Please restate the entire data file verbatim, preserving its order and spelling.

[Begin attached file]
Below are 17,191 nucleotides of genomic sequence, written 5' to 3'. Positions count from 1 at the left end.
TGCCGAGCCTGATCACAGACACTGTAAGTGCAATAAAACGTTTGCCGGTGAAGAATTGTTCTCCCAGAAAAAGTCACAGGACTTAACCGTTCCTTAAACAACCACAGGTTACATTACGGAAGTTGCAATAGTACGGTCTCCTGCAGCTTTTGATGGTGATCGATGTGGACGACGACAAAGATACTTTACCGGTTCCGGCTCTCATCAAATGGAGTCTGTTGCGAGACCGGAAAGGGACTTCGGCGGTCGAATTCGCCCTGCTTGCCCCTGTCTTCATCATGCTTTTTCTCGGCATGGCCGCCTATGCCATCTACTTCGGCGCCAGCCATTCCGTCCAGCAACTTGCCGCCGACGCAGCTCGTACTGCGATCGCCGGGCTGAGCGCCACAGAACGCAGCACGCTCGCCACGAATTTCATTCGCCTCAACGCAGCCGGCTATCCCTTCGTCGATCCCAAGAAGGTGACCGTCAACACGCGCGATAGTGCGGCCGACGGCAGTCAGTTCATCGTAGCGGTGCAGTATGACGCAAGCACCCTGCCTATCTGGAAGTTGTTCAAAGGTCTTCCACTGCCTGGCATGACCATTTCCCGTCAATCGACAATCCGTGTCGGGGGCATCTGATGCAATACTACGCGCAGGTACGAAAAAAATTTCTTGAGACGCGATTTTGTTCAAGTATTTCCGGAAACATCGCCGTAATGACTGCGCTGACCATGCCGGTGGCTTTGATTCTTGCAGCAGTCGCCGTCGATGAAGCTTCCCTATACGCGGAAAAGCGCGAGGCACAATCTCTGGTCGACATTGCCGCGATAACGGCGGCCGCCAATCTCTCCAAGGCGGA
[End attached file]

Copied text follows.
Below are 17,191 nucleotides of genomic sequence, written 5' to 3'. Positions count from 1 at the left end.
TGCCGAGCCTGATCACAGACACTGTAAGTGCAATAAAACGTTTGCCGGTGAAGAATTGTTCTCCCAGAAAAAGTCACAGGACTTAACCGTTCCTTAAACAACCACAGGTTACATTACGGAAGTTGCAATAGTACGGTCTCCTGCAGCTTTTGATGGTGATCGATGTGGACGACGACAAAGATACTTTACCGGTTCCGGCTCTCATCAAATGGAGTCTGTTGCGAGACCGGAAAGGGACTTCGGCGGTCGAATTCGCCCTGCTTGCCCCTGTCTTCATCATGCTTTTTCTCGGCATGGCCGCCTATGCCATCTACTTCGGCGCCAGCCATTCCGTCCAGCAACTTGCCGCCGACGCAGCTCGTACTGCGATCGCCGGGCTGAGCGCCACAGAACGCAGCACGCTCGCCACGAATTTCATTCGCCTCAACGCAGCCGGCTATCCCTTCGTCGATCCCAAGAAGGTGACCGTCAACACGCGCGATAGTGCGGCCGACGGCAGTCAGTTCATCGTAGCGGTGCAGTATGACGCAAGCACCCTGCCTATCTGGAAGTTGTTCAAAGGTCTTCCACTGCCTGGCATGACCATTTCCCGTCAATCGACAATCCGTGTCGGGGGCATCTGATGCAATACTACGCGCAGGTACGAAAAAAATTTCTTGAGACGCGATTTTGTTCAAGTATTTCCGGAAACATCGCCGTAATGACTGCGCTGACCATGCCGGTGGCTTTGATTCTTGCAGCAGTCGCCGTCGATGAAGCTTCCCTATACGCGGAAAAGCGCGAGGCACAATCTCTGGTCGACATTGCCGCGATAACGGCGGCCGCCAATCTCTCCAAGGCGGA